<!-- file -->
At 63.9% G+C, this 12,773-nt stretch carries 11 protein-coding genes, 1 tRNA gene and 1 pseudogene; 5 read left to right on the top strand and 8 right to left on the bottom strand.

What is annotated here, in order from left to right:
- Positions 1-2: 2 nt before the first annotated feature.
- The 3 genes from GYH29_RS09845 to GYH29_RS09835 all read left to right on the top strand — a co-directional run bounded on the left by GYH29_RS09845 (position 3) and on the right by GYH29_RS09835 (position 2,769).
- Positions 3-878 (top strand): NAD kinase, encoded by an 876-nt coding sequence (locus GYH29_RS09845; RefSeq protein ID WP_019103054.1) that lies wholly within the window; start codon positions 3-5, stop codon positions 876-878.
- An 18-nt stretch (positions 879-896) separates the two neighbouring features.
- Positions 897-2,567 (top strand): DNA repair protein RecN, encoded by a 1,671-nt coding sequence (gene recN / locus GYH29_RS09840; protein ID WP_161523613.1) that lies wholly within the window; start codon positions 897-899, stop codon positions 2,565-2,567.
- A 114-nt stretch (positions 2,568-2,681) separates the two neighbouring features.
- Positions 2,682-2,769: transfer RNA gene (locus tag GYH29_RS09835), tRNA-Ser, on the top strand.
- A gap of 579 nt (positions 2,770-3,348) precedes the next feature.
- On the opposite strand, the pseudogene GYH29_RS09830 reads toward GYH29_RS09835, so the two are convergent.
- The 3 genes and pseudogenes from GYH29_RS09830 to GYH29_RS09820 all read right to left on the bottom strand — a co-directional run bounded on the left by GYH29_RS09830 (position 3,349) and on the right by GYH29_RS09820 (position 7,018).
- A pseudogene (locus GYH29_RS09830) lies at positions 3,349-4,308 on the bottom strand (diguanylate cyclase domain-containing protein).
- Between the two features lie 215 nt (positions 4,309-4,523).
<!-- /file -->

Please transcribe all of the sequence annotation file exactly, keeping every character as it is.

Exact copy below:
At 63.9% G+C, this 12,773-nt stretch carries 11 protein-coding genes, 1 tRNA gene and 1 pseudogene; 5 read left to right on the top strand and 8 right to left on the bottom strand.

What is annotated here, in order from left to right:
- Positions 1-2: 2 nt before the first annotated feature.
- The 3 genes from GYH29_RS09845 to GYH29_RS09835 all read left to right on the top strand — a co-directional run bounded on the left by GYH29_RS09845 (position 3) and on the right by GYH29_RS09835 (position 2,769).
- Positions 3-878 (top strand): NAD kinase, encoded by an 876-nt coding sequence (locus GYH29_RS09845; RefSeq protein ID WP_019103054.1) that lies wholly within the window; start codon positions 3-5, stop codon positions 876-878.
- An 18-nt stretch (positions 879-896) separates the two neighbouring features.
- Positions 897-2,567 (top strand): DNA repair protein RecN, encoded by a 1,671-nt coding sequence (gene recN / locus GYH29_RS09840; protein ID WP_161523613.1) that lies wholly within the window; start codon positions 897-899, stop codon positions 2,565-2,567.
- A 114-nt stretch (positions 2,568-2,681) separates the two neighbouring features.
- Positions 2,682-2,769: transfer RNA gene (locus tag GYH29_RS09835), tRNA-Ser, on the top strand.
- A gap of 579 nt (positions 2,770-3,348) precedes the next feature.
- On the opposite strand, the pseudogene GYH29_RS09830 reads toward GYH29_RS09835, so the two are convergent.
- The 3 genes and pseudogenes from GYH29_RS09830 to GYH29_RS09820 all read right to left on the bottom strand — a co-directional run bounded on the left by GYH29_RS09830 (position 3,349) and on the right by GYH29_RS09820 (position 7,018).
- A pseudogene (locus GYH29_RS09830) lies at positions 3,349-4,308 on the bottom strand (diguanylate cyclase domain-containing protein).
- Between the two features lie 215 nt (positions 4,309-4,523).